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September 17, 2013 at 6:26 PM
So the Washington State Patrol and the Tacoma Police Department think it is OK for our elected representatives to speed anywhere in the state during their session, plus 15 days prior? [“Around the Northwest: OK for legislators to speed at times,” NW Monday, Sept. 16.]
Wow, talk about above the law! The police say it is fine for legislators to speed because they may miss a vote. How about some logic here: what votes are taken 15 days before the session?
Is it OK for them to text while driving faster than the speed limit, if they are writing to their aides? Does this disgusting fringe benefit only apply if they are headed in the direction of the Capitol?
If a lawmaker is speeding, do the police run a check on the license plate before pulling him over to see if the car is registered to one of the high-and-mighty? If so, does the officer let him carry on or at least stop him and ask him to slow down?
How many of our elected officials have taken advantage of this nonsense?
I would like to thank all the police departments who disagree with the Washington State Patrol and Tacoma Police Department.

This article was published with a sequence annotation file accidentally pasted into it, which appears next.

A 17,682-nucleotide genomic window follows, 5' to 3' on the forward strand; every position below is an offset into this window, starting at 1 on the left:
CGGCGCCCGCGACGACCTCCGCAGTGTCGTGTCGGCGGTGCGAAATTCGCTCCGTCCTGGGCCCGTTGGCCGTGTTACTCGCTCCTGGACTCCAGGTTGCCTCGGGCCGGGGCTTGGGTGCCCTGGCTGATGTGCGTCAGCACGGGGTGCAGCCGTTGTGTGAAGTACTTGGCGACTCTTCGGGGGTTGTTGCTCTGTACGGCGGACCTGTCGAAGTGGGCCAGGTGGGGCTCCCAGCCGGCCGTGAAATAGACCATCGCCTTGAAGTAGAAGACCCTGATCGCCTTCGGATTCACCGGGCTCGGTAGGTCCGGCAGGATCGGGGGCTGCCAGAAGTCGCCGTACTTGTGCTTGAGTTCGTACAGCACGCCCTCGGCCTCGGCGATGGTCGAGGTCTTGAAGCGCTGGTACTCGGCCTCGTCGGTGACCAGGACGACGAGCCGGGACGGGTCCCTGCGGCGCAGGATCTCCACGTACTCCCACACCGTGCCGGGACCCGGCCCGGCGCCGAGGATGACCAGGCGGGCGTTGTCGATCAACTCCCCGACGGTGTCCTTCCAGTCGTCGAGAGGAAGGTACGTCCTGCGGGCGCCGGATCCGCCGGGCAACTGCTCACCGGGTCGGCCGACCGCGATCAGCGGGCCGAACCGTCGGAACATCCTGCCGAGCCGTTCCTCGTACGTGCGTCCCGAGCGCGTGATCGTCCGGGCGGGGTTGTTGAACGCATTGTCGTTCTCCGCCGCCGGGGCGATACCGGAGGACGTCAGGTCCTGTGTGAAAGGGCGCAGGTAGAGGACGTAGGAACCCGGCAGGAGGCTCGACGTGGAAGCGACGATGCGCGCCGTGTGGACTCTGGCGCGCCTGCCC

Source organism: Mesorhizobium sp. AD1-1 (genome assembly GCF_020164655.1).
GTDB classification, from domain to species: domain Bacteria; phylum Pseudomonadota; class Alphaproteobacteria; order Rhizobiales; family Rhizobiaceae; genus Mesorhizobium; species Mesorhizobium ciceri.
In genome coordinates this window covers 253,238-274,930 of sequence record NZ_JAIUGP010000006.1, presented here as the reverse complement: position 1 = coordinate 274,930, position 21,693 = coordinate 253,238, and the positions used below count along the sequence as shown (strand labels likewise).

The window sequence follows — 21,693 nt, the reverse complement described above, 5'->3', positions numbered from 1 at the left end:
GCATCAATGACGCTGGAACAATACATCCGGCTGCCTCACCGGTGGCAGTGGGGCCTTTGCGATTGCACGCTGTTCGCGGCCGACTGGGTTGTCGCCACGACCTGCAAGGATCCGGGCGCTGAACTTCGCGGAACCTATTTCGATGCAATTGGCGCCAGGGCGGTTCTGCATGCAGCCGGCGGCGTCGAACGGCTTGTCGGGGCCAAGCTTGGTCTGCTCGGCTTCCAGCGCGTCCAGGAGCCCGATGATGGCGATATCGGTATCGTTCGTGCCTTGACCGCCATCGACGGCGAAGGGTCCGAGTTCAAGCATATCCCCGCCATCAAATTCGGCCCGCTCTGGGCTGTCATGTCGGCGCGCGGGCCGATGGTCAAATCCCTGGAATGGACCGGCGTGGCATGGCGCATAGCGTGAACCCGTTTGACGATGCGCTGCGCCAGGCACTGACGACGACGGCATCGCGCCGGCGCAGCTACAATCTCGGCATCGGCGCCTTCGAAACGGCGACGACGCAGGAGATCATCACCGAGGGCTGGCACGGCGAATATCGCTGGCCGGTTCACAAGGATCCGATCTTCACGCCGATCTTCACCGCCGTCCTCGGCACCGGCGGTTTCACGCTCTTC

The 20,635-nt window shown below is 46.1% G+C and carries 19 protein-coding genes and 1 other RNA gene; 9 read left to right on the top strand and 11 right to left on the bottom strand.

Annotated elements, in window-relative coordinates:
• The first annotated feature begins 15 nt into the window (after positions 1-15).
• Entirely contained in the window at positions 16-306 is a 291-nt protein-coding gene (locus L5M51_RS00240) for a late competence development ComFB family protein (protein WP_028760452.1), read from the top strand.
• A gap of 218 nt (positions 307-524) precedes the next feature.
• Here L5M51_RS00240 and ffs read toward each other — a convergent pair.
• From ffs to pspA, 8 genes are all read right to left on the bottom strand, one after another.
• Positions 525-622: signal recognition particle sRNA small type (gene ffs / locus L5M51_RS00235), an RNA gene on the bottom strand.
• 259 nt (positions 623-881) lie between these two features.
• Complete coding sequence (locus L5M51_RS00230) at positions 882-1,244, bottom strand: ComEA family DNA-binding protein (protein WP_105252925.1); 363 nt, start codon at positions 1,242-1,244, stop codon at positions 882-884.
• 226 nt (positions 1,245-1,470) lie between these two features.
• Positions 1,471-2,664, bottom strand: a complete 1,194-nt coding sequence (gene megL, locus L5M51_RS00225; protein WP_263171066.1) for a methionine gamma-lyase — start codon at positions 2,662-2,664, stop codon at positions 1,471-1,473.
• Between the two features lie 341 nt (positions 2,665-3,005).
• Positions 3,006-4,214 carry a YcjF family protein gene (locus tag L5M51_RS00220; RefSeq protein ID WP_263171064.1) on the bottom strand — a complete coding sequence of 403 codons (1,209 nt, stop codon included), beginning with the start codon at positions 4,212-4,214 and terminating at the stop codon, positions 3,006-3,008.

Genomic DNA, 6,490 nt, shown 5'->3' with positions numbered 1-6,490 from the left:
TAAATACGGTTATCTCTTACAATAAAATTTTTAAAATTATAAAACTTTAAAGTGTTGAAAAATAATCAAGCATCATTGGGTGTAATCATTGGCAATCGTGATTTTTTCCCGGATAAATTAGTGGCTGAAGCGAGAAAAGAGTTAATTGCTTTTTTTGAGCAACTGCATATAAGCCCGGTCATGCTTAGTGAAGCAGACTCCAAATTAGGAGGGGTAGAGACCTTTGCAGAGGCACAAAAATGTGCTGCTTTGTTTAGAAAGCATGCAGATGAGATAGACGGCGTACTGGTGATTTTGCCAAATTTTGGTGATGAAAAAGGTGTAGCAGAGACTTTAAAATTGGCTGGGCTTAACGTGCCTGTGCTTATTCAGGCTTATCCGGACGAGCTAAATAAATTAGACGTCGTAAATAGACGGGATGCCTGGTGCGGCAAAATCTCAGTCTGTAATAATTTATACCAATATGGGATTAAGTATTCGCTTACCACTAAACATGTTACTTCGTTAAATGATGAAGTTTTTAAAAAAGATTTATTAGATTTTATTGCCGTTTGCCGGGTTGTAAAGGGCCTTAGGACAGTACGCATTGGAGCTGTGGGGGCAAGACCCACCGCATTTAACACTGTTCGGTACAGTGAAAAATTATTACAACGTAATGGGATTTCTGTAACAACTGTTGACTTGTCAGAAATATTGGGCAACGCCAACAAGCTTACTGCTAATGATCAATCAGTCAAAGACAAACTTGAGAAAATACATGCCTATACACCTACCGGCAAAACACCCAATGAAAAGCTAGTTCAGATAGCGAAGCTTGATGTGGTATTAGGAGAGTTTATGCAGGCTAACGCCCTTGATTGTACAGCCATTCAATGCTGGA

Chris Fleck, Edmonds
June 15, 2013 at 7:37 AM
Use money to fix roads
How about using the money gained from the pilot school-zone cameras to fix the Seattle roads and install speed bumps instead of more cameras [“School-zone cameras may speed up in city,” page one, June 12].The speed bumps in front of an elementary school in the Blue Ridge area seem to work very well and slow cars down to 15 mph. To drive any faster would damage the car, and these speed bumps are effective day and night. Cameras will not stop a drunken driver from plowing through a red light or crosswalk.
Installing speed bumps would put people to work to fix roads and eliminate damage claims caused by pot holes while protecting our kids.
Fran Whitehill, Shoreline
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